“Love never ends; as for prophecies, they will pass away; as for tongues, they will cease; as for knowledge, it will pass away. For our knowledge is imperfect and our prophecy is imperfect; but when the perfect comes, the imperfect will pass away. When I was a child, I spoke like a child, I thought like a child, I reasoned like a child; when I became a man, I gave up childish ways. For now we see in a mirror dimly, but then face to face. Now I know in part; then I shall understand fully, even as I have been fully understood. So faith, hope, love abide, these three; but the greatest of these is love.” (1 Cor 13: 8-13)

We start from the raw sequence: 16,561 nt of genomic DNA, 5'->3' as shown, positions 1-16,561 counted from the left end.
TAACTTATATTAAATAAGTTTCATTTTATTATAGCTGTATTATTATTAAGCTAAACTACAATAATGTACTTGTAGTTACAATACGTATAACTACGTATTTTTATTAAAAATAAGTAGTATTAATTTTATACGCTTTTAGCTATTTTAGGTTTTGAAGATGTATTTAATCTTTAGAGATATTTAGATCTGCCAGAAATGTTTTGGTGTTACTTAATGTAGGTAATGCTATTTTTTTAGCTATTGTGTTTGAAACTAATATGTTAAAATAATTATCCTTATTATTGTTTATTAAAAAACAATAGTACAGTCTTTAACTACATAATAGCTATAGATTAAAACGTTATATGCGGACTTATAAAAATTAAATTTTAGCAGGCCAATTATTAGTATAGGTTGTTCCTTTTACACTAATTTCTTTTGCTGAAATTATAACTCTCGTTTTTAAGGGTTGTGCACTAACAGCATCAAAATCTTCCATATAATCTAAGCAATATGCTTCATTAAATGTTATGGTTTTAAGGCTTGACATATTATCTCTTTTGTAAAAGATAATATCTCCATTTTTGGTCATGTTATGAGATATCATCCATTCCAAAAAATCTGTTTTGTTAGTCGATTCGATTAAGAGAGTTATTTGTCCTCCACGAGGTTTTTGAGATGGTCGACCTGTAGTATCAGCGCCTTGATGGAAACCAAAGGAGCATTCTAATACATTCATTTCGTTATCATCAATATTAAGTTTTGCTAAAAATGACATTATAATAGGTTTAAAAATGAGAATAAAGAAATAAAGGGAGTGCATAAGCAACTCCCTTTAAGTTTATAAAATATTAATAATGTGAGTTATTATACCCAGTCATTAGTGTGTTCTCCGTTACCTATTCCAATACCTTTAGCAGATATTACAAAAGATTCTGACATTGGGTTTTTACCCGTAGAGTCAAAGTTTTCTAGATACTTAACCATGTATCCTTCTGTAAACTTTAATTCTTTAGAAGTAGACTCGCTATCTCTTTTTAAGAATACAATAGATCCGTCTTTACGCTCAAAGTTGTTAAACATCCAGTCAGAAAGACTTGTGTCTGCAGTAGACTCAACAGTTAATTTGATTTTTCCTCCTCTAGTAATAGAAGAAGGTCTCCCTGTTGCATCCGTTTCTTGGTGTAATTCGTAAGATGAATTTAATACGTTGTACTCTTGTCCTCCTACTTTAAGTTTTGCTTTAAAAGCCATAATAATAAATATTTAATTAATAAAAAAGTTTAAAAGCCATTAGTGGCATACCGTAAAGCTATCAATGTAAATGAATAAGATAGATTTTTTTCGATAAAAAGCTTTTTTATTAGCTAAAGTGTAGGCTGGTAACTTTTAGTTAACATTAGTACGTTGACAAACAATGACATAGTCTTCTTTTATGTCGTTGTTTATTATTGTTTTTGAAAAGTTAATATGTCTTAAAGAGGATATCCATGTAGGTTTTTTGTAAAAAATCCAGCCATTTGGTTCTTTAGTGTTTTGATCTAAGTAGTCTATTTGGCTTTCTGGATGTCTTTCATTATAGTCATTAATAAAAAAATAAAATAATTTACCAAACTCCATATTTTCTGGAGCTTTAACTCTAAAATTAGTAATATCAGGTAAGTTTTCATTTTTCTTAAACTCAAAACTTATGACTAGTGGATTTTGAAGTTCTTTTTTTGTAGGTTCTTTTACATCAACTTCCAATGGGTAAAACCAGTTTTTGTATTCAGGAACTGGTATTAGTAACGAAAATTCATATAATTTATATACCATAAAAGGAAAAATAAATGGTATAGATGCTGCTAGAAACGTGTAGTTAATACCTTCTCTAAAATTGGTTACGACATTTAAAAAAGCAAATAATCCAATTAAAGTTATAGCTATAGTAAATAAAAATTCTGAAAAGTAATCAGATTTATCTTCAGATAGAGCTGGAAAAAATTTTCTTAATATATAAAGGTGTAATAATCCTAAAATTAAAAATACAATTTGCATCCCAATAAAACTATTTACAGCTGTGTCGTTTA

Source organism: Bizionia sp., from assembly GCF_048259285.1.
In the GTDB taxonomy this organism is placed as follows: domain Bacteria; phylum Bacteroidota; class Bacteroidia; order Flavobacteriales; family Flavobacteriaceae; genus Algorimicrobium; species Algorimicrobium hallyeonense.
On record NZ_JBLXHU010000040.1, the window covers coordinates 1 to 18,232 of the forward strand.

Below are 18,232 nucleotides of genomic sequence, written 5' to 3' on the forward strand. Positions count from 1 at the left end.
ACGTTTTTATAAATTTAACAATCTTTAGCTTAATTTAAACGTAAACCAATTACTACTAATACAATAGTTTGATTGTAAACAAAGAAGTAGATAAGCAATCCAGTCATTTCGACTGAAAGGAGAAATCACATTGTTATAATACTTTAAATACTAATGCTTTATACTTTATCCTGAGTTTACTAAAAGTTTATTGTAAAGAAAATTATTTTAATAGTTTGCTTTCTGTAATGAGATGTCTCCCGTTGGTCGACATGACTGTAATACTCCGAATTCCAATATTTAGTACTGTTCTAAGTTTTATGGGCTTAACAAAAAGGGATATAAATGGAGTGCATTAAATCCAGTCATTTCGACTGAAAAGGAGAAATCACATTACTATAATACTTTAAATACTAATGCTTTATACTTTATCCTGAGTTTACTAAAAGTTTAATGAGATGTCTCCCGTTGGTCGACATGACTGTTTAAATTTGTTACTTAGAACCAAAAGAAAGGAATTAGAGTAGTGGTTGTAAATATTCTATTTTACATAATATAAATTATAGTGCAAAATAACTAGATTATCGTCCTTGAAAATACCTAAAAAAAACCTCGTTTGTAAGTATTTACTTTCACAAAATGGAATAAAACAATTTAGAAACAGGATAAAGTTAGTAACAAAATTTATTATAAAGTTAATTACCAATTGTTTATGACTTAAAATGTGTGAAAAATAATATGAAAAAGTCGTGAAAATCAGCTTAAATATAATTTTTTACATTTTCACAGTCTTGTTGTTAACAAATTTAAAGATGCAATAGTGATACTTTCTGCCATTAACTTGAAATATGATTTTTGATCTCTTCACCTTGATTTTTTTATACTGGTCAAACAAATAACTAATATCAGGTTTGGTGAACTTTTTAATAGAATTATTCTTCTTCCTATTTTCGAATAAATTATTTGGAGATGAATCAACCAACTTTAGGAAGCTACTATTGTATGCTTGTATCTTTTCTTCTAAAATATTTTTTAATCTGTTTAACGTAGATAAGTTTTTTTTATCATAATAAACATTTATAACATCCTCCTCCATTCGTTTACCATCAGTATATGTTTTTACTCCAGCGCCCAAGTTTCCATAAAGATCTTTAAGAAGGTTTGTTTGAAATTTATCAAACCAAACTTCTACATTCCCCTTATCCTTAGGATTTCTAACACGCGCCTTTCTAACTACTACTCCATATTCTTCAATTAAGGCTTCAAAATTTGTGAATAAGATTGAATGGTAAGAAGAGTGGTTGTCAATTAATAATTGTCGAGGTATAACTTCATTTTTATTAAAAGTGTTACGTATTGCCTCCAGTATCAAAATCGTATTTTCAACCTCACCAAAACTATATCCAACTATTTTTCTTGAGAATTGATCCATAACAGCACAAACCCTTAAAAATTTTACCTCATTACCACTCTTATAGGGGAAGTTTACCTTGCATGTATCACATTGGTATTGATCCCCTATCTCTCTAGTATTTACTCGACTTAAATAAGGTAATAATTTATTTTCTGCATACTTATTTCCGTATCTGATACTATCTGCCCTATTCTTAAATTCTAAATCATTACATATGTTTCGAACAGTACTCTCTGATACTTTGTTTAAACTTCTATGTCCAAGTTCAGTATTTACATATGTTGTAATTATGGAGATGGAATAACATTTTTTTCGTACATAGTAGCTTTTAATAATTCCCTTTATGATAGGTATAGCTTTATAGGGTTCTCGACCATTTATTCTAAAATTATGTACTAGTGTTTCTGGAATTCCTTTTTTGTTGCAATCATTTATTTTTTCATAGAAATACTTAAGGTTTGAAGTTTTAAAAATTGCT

But what about unrequited love? Or some other unhappy, or ambivalent, or misunderstood-in-some-way love? Is the Apostle also talking about the “messy“ cases of human love?
Yes, I think that is precisely what he is talking about. He is talking about love in the ambivalent context of this world, in which “now we see in a mirror dimly,“ and we only “know in part.“ The Apostle has come to accept this ambivalent context of love in the now, which is frustrated by our “imperfect knowledge,“ both of one another and of God, – rather than to reject, in bitterness or resentment, love’s abiding presence among us. Because he no longer “reasons like a child,“ and he’s given up “childish ways.“
So today let me accept the whole ambivalent business of human love, – which I don’t “understand fully“ in the now, – in peace. Because “I have been understood fully“ by God alone, Who knows all about me, and will give me to “understand fully“ His perplexing gifts, like love, imperfect in me, “when the perfect comes.“ Glory be to Him.